However, Durnford’s “protein composition” theory of misbranding was that the label misled him into believing the protein, in whatever amount, came entirely from genuine protein sources — hydrolyzed beef protein and lactoferrin — rather than nitrogen-spiking agents. The court of appeals found his premise correct: the label twice identifies specific protein sources, then apparently distinguishes those protein sources from nitrogen compounds, which are listed and identified separately not as protein, but as “performance growth and muscle volumizer.” The label continues that the proteins are present in the amount of “40g of a ... blend of ... beef protein and lactoferrin” — the same amount of protein claimed per serving on the nutrition panel. The ingredients list repeats the distinction: hydrolyzed beef protein and lactoferrin are part of the “protein technology,” and the free-form amino acids are “muscle volumizer.”

Durnford’s theory was thus that the label falsely disclaimed nitrogen spiking. This adequately alleged misbranding, and was not preempted by rules about how protein was to be measured, though the complaint didn’t sufficiently connect the one tweet to Durnford’s injury and was thus on its own inadequate.

RipoffReport review isn't "advertising or promotion," without more evidence of reception

Wilson v. AdvisorLaw LLC, No. 17-cv-1525-MSK, 2018 WL 4932088 (D. Colo. Oct. 11, 2018)

Wilson and defendant Kennedy allegedly did business through corporate entities, Wilson Law Ltd. and AdvisorLaw LLC, respectively. The relationship ended badly, with Kennedy accusing Wilson, via email, of “competing with my business” and asserting that Wilson was using AdvisorLaw without authorization and to its detriment. The day of that last claim, a “Patrick Erickson” posted a negative review of Wilson Law on the website claiming that Wilson “lied to me with no reservations,” that Erickson had needed an experienced lawyer for FINRA and IRS issues from a divorce, and that Erickson paid over $15,000 before learning that Wilson lied about his expertise/progress; when confronted, Erickson said, Wilson told him “good luck getting any money back” and “I am very good at hiding from judgments and collections.”  Forensic evidence indicated that the review came from Kennedy’s home, though the parties dispute whether Kennedy or another person posted the review.

The court granted summary judgment to defendants on the Lanham Act claim and declined supplemental jurisdiction over the coordinate state law claims.  I was a little surprised that the court accepted the argument that a widely available post on the internet wasn’t “commercial advertising or promotion” because there wasn’t enough evidence that it was “sufficiently disseminated to the relevant purchasing public such that the industry would consider it advertising,” though perhaps the court would have reacted differently to a single, standard paid-for ad.  Still, to be actionable, the dissemination “must reach some significant number of actual or potential customers of the parties’ products.” Evidence of that dissemination didn’t come from the number of AdvisorLaw’s clients compared to those of Wilson, because the mere fact of defendants’ success didn’t show that the review was a causal factor.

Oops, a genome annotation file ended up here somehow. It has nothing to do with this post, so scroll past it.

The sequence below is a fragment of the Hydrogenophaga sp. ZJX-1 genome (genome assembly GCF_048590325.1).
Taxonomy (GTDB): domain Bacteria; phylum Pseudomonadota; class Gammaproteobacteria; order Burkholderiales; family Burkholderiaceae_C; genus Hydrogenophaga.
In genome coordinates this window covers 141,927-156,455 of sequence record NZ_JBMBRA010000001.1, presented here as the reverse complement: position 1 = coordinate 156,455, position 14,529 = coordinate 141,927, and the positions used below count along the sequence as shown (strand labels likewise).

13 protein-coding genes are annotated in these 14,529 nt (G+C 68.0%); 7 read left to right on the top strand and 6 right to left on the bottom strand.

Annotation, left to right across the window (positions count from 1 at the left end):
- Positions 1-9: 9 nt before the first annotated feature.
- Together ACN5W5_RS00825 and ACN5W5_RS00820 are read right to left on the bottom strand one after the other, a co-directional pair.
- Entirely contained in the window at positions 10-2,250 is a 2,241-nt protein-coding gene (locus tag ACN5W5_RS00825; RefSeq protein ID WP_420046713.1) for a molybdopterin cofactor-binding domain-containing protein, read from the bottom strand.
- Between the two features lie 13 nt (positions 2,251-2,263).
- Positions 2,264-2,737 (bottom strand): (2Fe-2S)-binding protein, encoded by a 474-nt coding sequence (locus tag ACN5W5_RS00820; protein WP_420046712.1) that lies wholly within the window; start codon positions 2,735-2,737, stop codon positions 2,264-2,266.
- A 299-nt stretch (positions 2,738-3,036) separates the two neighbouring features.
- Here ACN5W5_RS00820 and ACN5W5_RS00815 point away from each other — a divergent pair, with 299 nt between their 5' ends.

Nor were general facts about helpful:

[T]he mere fact that is a heavily-trafficked site does not mean that the Review itself was broadly seen by the Plaintiffs’ potential customers. Just as opening a storefront on a busy street does not guarantee a steady flow of actual customer traffic, the fact that may attract millions of visitors does not guarantee that any of those millions of viewers went looking for reviews of the Plaintiffs’ services in particular, much less that such visitors saw the Review in question. And even if they did, the Plaintiffs offer no evidence to show that the visitors reading the review were otherwise potential customers of the Plaintiffs’ services, rather than, for example, disinterested internet scamps vicariously enjoying particularly scathing poison-pill notes.

Nor was Wilson’s own opinion that he had difficulty getting clients after the review was posted, absent facts indicating that this happened and that the review was the cause.  Nor was it helpful that internet searches using 12 different search terms (e.g. “wilson law, ltd.”; “mark h. wilson attorney”; “mark wilson finra”) routinely yielded a link to the review on the first page. That didn’t prove that the review was seen; even Wilson’s expert report didn’t provide evidence of how potential customers of the parties’ services typically investigated those services.  “It may be that the Plaintiffs’ potential client base consists of unsophisticated and credulous individuals who might be influenced by an anonymous internet review, or it might be that the client base consists of sophisticated businesspeople and investors who would likely ignore such scurrilous material, were they to even encounter it in the first place.” The expert could not estimate how many people likely read the review.

Friday, October 12, 2018

Former supplier can sue supplement maker for falsely implying FDA approval & making claims based on old ingredients

In re Elysium Health-Chromadex Litig., 2018 WL 4907590, No. 17 Civ. 7394 (CM) (S.D.N.Y. Sept. 27, 2018)
Elysium, which makes dietary supplements, sued Chromadex, a former supplier, for false advertising under the Lanham Act, trade libel, deceptive business practices under New York General Business Law § 349, and tortious interference with prospective economic relations.  Chromadex argued that entertaining Elysium’s lawsuit would violate the Noerr-Pennington doctrine, which protects a party’s right to petition the government for redress, and filed a mirror image complaint.